Rare Lung Disease

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General Information

Rare Lung Disease Week

Generalized lymphatic anomaly (GLA), formerly known as lymphangiomatosis, is a rare condition in which the lymphatic vessels proliferate abnormally in some areas of the body. [1-3] GLA and GSD can affect almost all organs, including the lung, heart, liver, spleen, and bones.[1,4], and are typically sporadic and non-hereditary[7]. In some cases, congenital abnormalities in the developing lymphatic system play a major role in pathogenesis of the condition, with lymphatic cysts and dilation progressing after birth. The condition tends to present before age 20, and approximately three-quarters of patients have involvement of more than one organ. [5] The thoracic lymphatic disorders typically present with symptoms of cough, shortness of breath, chyloptysis, or expectoration of branching casts. Typical pulmonary manifestations of the thoracic lymphatic disorders include chylous effusions, peribronchiolar interstitial infiltrates, and mediastinal masses.

Symptoms are often due to compression of tissues by dilated lymphatic channels or by the accumulation of lymph and chyle in body cavities such as the pleura (chylothorax), pericardium (chylopericardium), or abdominal cavity (chyloascites.)  Chylothorax can be either unilateral or bilateral. [6]

Gorham-Stout disease (GSD) is related to GLA; lymphatic proliferation occurs predominantly in the bones, producing cortical bone loss and progressive bony resorption. Patients may present with bone pain, weakness, or pathological fractures. The shoulder, skull, and pelvic girdle are most commonly affected. [5] In patients, loss of structural integrity in the rib cage or chronic chylous effusion can result in chronic respiratory failure and death.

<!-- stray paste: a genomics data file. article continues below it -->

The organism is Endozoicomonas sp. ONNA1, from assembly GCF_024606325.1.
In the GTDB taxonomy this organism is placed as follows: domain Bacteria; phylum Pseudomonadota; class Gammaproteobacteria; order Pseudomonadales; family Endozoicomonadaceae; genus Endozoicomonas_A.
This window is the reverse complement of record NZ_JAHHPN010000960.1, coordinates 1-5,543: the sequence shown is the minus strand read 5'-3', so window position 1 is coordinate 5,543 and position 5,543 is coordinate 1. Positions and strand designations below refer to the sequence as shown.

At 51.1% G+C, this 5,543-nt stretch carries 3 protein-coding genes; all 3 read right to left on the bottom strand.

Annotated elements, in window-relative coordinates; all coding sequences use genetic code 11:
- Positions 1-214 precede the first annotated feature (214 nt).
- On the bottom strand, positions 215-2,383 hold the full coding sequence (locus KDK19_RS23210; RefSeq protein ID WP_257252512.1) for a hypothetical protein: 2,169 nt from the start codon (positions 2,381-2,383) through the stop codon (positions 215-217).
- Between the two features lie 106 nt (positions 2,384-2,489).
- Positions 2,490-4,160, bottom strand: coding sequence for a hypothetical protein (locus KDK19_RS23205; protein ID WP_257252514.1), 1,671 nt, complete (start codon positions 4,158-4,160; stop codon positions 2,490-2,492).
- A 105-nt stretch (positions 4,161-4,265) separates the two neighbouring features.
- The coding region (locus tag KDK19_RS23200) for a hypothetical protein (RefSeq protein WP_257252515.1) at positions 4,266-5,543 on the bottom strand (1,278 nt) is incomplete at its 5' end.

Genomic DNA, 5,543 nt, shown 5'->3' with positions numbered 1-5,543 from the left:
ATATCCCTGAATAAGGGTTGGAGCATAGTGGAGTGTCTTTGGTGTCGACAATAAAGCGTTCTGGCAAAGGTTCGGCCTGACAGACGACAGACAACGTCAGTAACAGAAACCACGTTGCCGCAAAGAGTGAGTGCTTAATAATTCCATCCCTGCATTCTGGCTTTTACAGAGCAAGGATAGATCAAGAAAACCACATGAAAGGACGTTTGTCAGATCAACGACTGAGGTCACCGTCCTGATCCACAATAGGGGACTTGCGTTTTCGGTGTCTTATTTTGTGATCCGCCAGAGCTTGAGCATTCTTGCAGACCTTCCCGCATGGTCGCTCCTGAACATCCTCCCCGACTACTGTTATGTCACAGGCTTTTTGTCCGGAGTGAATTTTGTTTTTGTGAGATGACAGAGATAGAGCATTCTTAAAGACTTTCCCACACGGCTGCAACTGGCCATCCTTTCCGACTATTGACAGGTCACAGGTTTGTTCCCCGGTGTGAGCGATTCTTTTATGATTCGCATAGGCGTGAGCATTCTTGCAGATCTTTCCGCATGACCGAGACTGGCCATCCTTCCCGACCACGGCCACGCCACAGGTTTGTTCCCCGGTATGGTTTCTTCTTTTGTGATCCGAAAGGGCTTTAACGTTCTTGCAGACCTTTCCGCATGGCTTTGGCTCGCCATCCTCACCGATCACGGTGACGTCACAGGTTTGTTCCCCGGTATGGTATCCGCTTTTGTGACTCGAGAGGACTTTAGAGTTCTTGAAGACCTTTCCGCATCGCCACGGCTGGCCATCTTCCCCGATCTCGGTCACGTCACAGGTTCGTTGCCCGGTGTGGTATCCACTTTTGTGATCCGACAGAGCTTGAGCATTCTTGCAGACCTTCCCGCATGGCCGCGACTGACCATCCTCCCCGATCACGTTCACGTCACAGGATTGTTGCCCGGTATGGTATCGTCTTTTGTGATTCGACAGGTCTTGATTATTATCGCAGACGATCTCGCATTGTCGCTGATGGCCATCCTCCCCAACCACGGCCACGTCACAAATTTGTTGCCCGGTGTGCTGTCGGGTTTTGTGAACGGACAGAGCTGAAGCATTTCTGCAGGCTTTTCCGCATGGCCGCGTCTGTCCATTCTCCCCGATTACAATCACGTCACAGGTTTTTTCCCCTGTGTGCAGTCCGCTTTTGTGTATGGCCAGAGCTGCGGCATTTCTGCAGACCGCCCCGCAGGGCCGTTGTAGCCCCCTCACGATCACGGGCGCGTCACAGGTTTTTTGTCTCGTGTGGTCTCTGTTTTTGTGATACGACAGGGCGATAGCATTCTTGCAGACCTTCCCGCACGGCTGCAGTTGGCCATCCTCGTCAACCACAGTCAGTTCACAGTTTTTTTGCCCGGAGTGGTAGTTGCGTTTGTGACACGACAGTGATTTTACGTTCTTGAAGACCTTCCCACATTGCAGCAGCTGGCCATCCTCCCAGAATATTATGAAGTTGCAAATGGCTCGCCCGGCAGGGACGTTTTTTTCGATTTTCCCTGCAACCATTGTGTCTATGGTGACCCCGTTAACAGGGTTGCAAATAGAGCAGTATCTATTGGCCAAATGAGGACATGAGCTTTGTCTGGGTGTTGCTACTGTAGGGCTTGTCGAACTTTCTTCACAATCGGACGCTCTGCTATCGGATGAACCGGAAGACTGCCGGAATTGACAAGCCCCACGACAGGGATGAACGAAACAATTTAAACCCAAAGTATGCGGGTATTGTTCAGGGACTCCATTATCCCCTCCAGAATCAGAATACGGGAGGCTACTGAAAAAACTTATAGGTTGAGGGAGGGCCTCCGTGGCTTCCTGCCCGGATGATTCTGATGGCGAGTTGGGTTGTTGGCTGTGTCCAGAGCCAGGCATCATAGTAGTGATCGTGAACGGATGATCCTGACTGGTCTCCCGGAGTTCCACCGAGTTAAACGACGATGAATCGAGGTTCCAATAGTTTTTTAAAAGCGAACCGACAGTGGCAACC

The terminology of these conditions can be challenging to patients and practitioners alike:

  • A number of synonyms of GSD have been used, including vanishing bone disease, phantom bone disease, disappearing bone disease, Gorham's disease, Gorham-Stout syndrome, massive osteolysis, and acute spontaneous absorption of bone.

  • GLA has also been referred to as lymphangiomatosis, generalized cystic lymphangiomatosis, or cystic angiomatosis. A number of other conditions have similar names but are not related to GLA, such as pulmonary lymphangioleiomyomatosis (LAM), lymphangiectasis, yellow nail syndrome, and plastic bronchitis.

Although GLA and GSD were first described in the 19th century, understanding of the conditions has lagged behind more common disorders. It is still not entirely clear if GLA and GSD represent the same underlying disorder, with GSD more prominently affecting bones. [1,6] There is reason for hope, however.  The molecular basis of  ymphatic disorders are being uncovered at a thrilling rate, including mutations in Flt4 and VEGF-C in hereditary lymphedema, FOXC2 in yellow nail syndrome and lymphedema-distichiasis, and ITGA9 in fetal chylothorax.

There are no standardized treatments for GLA and GSD. External beam radiation therapy, surgical therapy, interferon alpha-2b, lung transplantation, and bisphosphonates have been employed but none have been validated in controlled trials. Ligation of the thoracic duct, with or without concomitant pleurodesis may be required to manage chylothorax. [5, 8] The emergence of sophisticated imaging techniques that characterize abnormal lymphatic flow promises to improve the classification and therapeutic approaches to the thoracic lymphatic disorders [9-11]. Embolization can be curative for the frightening and sometimes near asphyxiating expectoration of bronchial casts that occurs in plastic bronchitis.